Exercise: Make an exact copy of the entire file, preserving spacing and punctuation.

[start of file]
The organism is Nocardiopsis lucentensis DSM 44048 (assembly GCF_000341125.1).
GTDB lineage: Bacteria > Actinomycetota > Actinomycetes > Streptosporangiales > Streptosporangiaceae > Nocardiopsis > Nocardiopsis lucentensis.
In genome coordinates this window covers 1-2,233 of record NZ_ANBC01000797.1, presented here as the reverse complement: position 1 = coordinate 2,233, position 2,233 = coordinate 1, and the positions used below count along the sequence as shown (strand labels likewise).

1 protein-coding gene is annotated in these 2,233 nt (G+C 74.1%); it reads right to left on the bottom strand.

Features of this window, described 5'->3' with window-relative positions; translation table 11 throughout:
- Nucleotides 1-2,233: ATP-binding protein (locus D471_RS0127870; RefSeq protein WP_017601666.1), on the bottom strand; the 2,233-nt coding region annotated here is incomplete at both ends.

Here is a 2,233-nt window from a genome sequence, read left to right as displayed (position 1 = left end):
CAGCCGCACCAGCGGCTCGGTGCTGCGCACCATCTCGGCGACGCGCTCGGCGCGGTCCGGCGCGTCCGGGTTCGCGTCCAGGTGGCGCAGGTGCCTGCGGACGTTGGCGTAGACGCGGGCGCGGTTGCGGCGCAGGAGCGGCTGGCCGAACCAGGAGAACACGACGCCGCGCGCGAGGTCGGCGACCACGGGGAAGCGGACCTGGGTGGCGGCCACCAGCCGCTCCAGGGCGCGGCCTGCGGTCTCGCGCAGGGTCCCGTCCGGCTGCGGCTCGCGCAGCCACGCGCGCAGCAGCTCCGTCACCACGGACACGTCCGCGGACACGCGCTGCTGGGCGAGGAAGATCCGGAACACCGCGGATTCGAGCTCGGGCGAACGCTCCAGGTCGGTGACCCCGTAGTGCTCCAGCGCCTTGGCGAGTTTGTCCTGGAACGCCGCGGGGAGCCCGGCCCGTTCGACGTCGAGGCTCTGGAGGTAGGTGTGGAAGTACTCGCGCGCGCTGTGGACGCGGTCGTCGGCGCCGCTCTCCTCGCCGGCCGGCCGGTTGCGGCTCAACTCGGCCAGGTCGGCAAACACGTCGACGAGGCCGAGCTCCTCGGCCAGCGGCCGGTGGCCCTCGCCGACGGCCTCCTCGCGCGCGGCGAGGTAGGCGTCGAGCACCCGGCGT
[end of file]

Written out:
The organism is Nocardiopsis lucentensis DSM 44048 (assembly GCF_000341125.1).
GTDB lineage: Bacteria > Actinomycetota > Actinomycetes > Streptosporangiales > Streptosporangiaceae > Nocardiopsis > Nocardiopsis lucentensis.
In genome coordinates this window covers 1-2,233 of record NZ_ANBC01000797.1, presented here as the reverse complement: position 1 = coordinate 2,233, position 2,233 = coordinate 1, and the positions used below count along the sequence as shown (strand labels likewise).

1 protein-coding gene is annotated in these 2,233 nt (G+C 74.1%); it reads right to left on the bottom strand.

Features of this window, described 5'->3' with window-relative positions; translation table 11 throughout:
- Nucleotides 1-2,233: ATP-binding protein (locus D471_RS0127870; RefSeq protein WP_017601666.1), on the bottom strand; the 2,233-nt coding region annotated here is incomplete at both ends.

Here is a 2,233-nt window from a genome sequence, read left to right as displayed (position 1 = left end):
CAGCCGCACCAGCGGCTCGGTGCTGCGCACCATCTCGGCGACGCGCTCGGCGCGGTCCGGCGCGTCCGGGTTCGCGTCCAGGTGGCGCAGGTGCCTGCGGACGTTGGCGTAGACGCGGGCGCGGTTGCGGCGCAGGAGCGGCTGGCCGAACCAGGAGAACACGACGCCGCGCGCGAGGTCGGCGACCACGGGGAAGCGGACCTGGGTGGCGGCCACCAGCCGCTCCAGGGCGCGGCCTGCGGTCTCGCGCAGGGTCCCGTCCGGCTGCGGCTCGCGCAGCCACGCGCGCAGCAGCTCCGTCACCACGGACACGTCCGCGGACACGCGCTGCTGGGCGAGGAAGATCCGGAACACCGCGGATTCGAGCTCGGGCGAACGCTCCAGGTCGGTGACCCCGTAGTGCTCCAGCGCCTTGGCGAGTTTGTCCTGGAACGCCGCGGGGAGCCCGGCCCGTTCGACGTCGAGGCTCTGGAGGTAGGTGTGGAAGTACTCGCGCGCGCTGTGGACGCGGTCGTCGGCGCCGCTCTCCTCGCCGGCCGGCCGGTTGCGGCTCAACTCGGCCAGGTCGGCAAACACGTCGACGAGGCCGAGCTCCTCGGCCAGCGGCCGGTGGCCCTCGCCGACGGCCTCCTCGCGCGCGGCGAGGTAGGCGTCGAGCACCCGGCGT